The one question I ask in every job interview

Hey guys, just a few weeks left in the year and with 5 blog posts to go, I’ve got to crank out some “mini-blog posts” to hit my goal of 25. These are still technically blog posts, so back off!

As some of you know, FlapJacked, the "company/family business/place where I eat protein snacks all day in my workout pants" is experiencing some tremendous growth. 

#blessed

So I’ve been interviewing a lot of candidates this month to build up a new marketing squad for the company. I personally love to interview people. And somewhere along the 15+ years of interviewing people for jobs, I’ve discovered the one question that will tell me what kind of worker they’ll be and whether they’ll be a good fit for the team that I’m trying to build.

Here’s how it goes. And feel free to pretend that you are interviewing for the job and answer this question in your head as I go through it. 

I’m going to describe 4 different work styles, each represented by a letter. At the end, I want you to tell me which letter is the MOST like you and which letter is the LEAST like you. 

Q: Quality

The first one is Q for quality. Meaning, you pride yourself on the quality of your work.

That means, if we give you a project or assignment, you won’t give it back to us with any errors or typos. All of the stats are triple-checked for accuracy. If it’s a design or visual-related project, it looks amazing with very few or no edits needed. It may take a little longer than originally anticipated, but in the end it’s A+ work.   

T: Timeliness

The next one is T for timeliness. Meaning, you pride yourself on getting work done in a timely fashion.

You thrive on getting your “to-do” lists done each day, you’re highly productive with your time and you never miss a deadline. The results aren’t always perfect, but hey, in your mind something good enough today is better than something perfect down the road.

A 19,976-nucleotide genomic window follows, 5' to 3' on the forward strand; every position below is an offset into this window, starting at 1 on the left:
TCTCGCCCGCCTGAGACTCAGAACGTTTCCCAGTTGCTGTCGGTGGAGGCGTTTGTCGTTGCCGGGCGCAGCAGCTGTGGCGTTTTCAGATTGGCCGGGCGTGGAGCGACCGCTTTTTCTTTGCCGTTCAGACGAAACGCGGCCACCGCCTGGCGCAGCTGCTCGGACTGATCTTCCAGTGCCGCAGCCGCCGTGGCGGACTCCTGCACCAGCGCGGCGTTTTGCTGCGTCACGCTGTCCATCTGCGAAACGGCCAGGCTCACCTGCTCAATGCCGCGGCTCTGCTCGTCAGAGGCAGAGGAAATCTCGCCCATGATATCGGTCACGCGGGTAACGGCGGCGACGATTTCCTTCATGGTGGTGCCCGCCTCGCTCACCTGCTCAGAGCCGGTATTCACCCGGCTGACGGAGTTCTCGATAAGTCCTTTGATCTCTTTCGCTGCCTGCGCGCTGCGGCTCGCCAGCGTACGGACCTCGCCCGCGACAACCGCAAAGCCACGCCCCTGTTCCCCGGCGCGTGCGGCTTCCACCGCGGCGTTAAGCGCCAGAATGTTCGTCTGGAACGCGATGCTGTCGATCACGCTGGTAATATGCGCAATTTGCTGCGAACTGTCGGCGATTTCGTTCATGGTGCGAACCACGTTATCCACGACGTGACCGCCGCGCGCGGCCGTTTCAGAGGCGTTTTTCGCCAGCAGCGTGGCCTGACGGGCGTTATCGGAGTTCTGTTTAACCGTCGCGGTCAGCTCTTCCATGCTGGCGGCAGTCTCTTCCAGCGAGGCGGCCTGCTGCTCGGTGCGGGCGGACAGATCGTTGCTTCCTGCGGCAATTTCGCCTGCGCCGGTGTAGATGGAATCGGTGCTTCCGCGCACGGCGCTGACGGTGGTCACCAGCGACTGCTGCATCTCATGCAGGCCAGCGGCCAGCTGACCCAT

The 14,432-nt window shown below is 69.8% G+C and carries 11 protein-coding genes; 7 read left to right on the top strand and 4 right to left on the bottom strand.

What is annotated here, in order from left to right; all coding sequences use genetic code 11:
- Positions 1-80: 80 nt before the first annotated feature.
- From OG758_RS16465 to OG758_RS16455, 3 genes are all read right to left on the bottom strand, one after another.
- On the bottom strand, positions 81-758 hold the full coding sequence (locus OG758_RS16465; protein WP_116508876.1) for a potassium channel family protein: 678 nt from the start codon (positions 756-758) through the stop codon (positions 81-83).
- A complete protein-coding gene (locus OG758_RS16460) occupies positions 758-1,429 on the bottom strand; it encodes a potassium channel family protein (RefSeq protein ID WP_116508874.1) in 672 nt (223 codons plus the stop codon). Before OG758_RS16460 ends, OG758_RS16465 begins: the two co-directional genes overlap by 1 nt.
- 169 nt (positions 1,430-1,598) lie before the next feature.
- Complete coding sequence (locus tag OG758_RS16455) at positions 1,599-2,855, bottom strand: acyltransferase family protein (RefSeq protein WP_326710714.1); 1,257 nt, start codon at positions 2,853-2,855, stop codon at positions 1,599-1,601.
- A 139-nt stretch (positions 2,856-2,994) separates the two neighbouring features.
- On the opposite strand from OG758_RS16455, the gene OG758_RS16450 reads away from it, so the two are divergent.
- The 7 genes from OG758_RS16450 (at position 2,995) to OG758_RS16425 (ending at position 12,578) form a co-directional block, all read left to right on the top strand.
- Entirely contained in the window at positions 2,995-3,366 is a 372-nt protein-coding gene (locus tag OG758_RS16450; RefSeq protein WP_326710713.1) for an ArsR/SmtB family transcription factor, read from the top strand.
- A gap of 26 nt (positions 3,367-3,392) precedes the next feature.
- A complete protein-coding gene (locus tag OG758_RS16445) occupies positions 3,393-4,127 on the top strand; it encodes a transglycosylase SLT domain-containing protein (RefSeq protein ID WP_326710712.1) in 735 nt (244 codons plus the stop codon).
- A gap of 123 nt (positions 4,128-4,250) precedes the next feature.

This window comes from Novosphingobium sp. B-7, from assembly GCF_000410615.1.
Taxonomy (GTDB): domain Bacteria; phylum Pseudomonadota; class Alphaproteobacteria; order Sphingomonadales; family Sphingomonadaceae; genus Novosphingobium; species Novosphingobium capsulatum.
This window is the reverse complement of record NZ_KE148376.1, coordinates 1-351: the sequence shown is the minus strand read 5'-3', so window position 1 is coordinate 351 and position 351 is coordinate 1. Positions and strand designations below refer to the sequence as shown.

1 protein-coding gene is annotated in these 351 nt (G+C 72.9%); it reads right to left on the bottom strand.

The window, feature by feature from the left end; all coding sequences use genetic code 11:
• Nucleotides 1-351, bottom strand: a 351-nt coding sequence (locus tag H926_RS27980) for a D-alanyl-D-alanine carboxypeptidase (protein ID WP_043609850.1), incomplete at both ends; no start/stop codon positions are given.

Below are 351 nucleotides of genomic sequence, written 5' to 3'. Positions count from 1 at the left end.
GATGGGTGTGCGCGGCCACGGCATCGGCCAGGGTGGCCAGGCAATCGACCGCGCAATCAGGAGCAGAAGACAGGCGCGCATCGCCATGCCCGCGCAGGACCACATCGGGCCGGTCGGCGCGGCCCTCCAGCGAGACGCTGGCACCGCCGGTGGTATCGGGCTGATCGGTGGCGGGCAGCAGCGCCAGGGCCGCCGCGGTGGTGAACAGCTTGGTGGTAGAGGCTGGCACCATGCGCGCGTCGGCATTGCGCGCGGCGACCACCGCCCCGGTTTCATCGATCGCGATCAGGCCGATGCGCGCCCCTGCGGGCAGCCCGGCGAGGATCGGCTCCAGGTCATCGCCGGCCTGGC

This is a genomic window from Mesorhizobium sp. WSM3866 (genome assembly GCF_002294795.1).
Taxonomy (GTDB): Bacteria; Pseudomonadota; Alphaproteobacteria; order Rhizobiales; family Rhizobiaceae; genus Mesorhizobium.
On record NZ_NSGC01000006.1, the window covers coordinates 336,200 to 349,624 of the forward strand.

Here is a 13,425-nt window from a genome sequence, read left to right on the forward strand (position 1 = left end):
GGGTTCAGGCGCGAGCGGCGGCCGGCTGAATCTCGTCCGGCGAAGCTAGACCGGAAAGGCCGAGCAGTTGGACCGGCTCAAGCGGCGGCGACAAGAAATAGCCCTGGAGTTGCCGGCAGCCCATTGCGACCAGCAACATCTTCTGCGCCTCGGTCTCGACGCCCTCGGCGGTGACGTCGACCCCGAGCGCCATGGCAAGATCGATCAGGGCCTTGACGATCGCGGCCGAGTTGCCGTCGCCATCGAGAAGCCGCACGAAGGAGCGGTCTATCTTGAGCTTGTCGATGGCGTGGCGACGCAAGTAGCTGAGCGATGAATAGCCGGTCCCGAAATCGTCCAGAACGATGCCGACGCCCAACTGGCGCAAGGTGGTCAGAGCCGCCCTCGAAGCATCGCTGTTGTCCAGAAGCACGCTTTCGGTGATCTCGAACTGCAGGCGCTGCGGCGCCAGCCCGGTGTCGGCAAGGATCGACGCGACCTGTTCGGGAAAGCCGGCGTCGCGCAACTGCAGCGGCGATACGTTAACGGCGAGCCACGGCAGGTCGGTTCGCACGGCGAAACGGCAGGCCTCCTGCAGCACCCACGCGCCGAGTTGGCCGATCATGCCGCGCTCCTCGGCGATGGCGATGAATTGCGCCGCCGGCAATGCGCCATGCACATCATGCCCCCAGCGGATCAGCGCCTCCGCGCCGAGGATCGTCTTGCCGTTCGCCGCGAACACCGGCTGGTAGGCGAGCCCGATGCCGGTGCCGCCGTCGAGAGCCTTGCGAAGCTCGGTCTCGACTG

F: Flexibility

The next one is F for flexibility. Meaning, you pride yourself on how flexible you are in the workplace. 

You thrive on multi-tasking and working on a lot of different projects across all areas of the company. You can talk to customers, work with product developers, help out operations and much more. While you’re never a “master” of anything in particular, you’re a solid “generalist” we can plug anywhere we need help. And you like it that way. Variety is your spice of life.

I: Innovation

The final one is I for innovation. Meaning, you pride yourself on how innovative you are and how much change you can bring to our company.

You thrive on trying cutting-edge things at work and bringing the rest of your coworkers along on the journey. Sometimes these experiments fail but sometimes they’re amazing. And sometimes you ignore or pass up smaller, less impactful projects in favor of larger projects that might really move the needle. Basically, you prefer to hit home runs over singles. 

Q. T. F. I.

Which one sounded the MOST like you and which one sounded the LEAST like you?

At this point, I shut up and wait for an answer. A lot of candidates will immediately try and convince me that they’re all of these things, which is not the best response. 

The really good candidates are the ones who know themselves well and aren’t afraid to say not only what they’re good at, but what they’re not good at. This is called self-awareness and it’s pretty important :)

So, of the 4 letters, what’s the right answer?

The reality is there is no right answer. I’ve hired Qs, Ts, Fs and Is and have had good and bad experiences with all of them.  

Okay…if there is no right answer, why do I do this? Two reasons. 

First, it sets expectations. People like their work styles and the later you get in your career the harder it becomes to change your work style. And if I hire a strong Q (quality) and what I really need is a F, then they might be frustrated that I’m asking them to bounce around from one task to the next without them feeling like they’ve "mastered" that task (which is what Qs love). There's potential for problems galore.

Second, you ultimately want a team with balance. If everyone’s a T, you might be getting a ton done, but a ton of mistakes are also probably being made. If everyone’s a Q, projects might be delayed for perfectionism. If everyone’s an F, no one is really developing the deep expertise that’s needed as the company matures. And the list goes on and on.

So, there you have it. For all those who have interviews scheduled with me later this week and next and have cyberstalked me on this blog in preparation, congrats. You are now a little bit more prepared for our conversation 😃

Assignment for the week:

  1. Which work style are you?
  2. Have you ever had issues with a boss over this? (e.g. they wanted you to be something you weren’t?)
  3. If you’re a manager, which work style do you tend to prefer to hire?

Let me know in the comments or over on FB. 

What I’m listening to: 

Not sure this is technically a Christmas song, but it's my fave old school hymn and Sufjan Stevens crushes it.